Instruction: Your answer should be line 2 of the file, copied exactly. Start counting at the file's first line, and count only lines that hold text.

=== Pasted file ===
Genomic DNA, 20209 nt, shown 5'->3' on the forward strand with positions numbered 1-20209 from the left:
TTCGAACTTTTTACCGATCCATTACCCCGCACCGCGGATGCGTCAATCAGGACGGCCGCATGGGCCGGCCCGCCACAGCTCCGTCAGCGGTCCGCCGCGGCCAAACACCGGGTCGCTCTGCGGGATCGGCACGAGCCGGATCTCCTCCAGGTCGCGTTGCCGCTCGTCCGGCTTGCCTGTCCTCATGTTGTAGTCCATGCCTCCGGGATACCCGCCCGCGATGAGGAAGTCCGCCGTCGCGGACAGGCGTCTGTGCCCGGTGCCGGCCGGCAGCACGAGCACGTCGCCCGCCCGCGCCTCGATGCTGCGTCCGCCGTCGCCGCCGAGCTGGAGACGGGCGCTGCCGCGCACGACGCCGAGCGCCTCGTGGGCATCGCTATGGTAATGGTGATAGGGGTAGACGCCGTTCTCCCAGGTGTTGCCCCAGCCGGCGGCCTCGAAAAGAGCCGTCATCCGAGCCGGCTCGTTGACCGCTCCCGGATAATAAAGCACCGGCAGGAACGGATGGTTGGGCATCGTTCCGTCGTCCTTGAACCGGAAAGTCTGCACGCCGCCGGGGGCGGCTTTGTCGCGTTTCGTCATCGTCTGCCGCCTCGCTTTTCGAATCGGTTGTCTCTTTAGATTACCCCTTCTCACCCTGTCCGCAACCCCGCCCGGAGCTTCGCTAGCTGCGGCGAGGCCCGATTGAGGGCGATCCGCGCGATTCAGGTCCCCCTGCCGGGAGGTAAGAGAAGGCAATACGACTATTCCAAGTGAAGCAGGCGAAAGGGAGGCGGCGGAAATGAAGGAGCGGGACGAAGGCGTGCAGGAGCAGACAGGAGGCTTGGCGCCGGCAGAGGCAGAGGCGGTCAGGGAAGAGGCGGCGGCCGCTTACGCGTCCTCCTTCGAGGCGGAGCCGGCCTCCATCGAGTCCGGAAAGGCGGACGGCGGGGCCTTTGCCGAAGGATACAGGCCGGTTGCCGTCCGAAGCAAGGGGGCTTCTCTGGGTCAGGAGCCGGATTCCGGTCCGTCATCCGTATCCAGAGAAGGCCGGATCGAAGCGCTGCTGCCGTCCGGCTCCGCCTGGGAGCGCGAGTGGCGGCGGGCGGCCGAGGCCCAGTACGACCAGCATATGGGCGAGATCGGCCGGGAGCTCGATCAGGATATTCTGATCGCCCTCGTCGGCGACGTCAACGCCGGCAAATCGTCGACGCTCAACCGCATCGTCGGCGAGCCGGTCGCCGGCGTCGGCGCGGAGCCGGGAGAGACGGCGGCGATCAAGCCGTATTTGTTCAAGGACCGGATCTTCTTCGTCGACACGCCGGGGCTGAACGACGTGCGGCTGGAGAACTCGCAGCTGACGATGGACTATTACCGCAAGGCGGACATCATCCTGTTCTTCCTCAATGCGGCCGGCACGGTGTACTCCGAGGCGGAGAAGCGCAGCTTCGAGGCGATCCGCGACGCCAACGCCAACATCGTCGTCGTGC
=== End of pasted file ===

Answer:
TTCGAACTTTTTACCGATCCATTACCCCGCACCGCGGATGCGTCAATCAGGACGGCCGCATGGGCCGGCCCGCCACAGCTCCGTCAGCGGTCCGCCGCGGCCAAACACCGGGTCGCTCTGCGGGATCGGCACGAGCCGGATCTCCTCCAGGTCGCGTTGCCGCTCGTCCGGCTTGCCTGTCCTCATGTTGTAGTCCATGCCTCCGGGATACCCGCCCGCGATGAGGAAGTCCGCCGTCGCGGACAGGCGTCTGTGCCCGGTGCCGGCCGGCAGCACGAGCACGTCGCCCGCCCGCGCCTCGATGCTGCGTCCGCCGTCGCCGCCGAGCTGGAGACGGGCGCTGCCGCGCACGACGCCGAGCGCCTCGTGGGCATCGCTATGGTAATGGTGATAGGGGTAGACGCCGTTCTCCCAGGTGTTGCCCCAGCCGGCGGCCTCGAAAAGAGCCGTCATCCGAGCCGGCTCGTTGACCGCTCCCGGATAATAAAGCACCGGCAGGAACGGATGGTTGGGCATCGTTCCGTCGTCCTTGAACCGGAAAGTCTGCACGCCGCCGGGGGCGGCTTTGTCGCGTTTCGTCATCGTCTGCCGCCTCGCTTTTCGAATCGGTTGTCTCTTTAGATTACCCCTTCTCACCCTGTCCGCAACCCCGCCCGGAGCTTCGCTAGCTGCGGCGAGGCCCGATTGAGGGCGATCCGCGCGATTCAGGTCCCCCTGCCGGGAGGTAAGAGAAGGCAATACGACTATTCCAAGTGAAGCAGGCGAAAGGGAGGCGGCGGAAATGAAGGAGCGGGACGAAGGCGTGCAGGAGCAGACAGGAGGCTTGGCGCCGGCAGAGGCAGAGGCGGTCAGGGAAGAGGCGGCGGCCGCTTACGCGTCCTCCTTCGAGGCGGAGCCGGCCTCCATCGAGTCCGGAAAGGCGGACGGCGGGGCCTTTGCCGAAGGATACAGGCCGGTTGCCGTCCGAAGCAAGGGGGCTTCTCTGGGTCAGGAGCCGGATTCCGGTCCGTCATCCGTATCCAGAGAAGGCCGGATCGAAGCGCTGCTGCCGTCCGGCTCCGCCTGGGAGCGCGAGTGGCGGCGGGCGGCCGAGGCCCAGTACGACCAGCATATGGGCGAGATCGGCCGGGAGCTCGATCAGGATATTCTGATCGCCCTCGTCGGCGACGTCAACGCCGGCAAATCGTCGACGCTCAACCGCATCGTCGGCGAGCCGGTCGCCGGCGTCGGCGCGGAGCCGGGAGAGACGGCGGCGATCAAGCCGTATTTGTTCAAGGACCGGATCTTCTTCGTCGACACGCCGGGGCTGAACGACGTGCGGCTGGAGAACTCGCAGCTGACGATGGACTATTACCGCAAGGCGGACATCATCCTGTTCTTCCTCAATGCGGCCGGCACGGTGTACTCCGAGGCGGAGAAGCGCAGCTTCGAGGCGATCCGCGACGCCAACGCCAACATCGTCGTCGTGC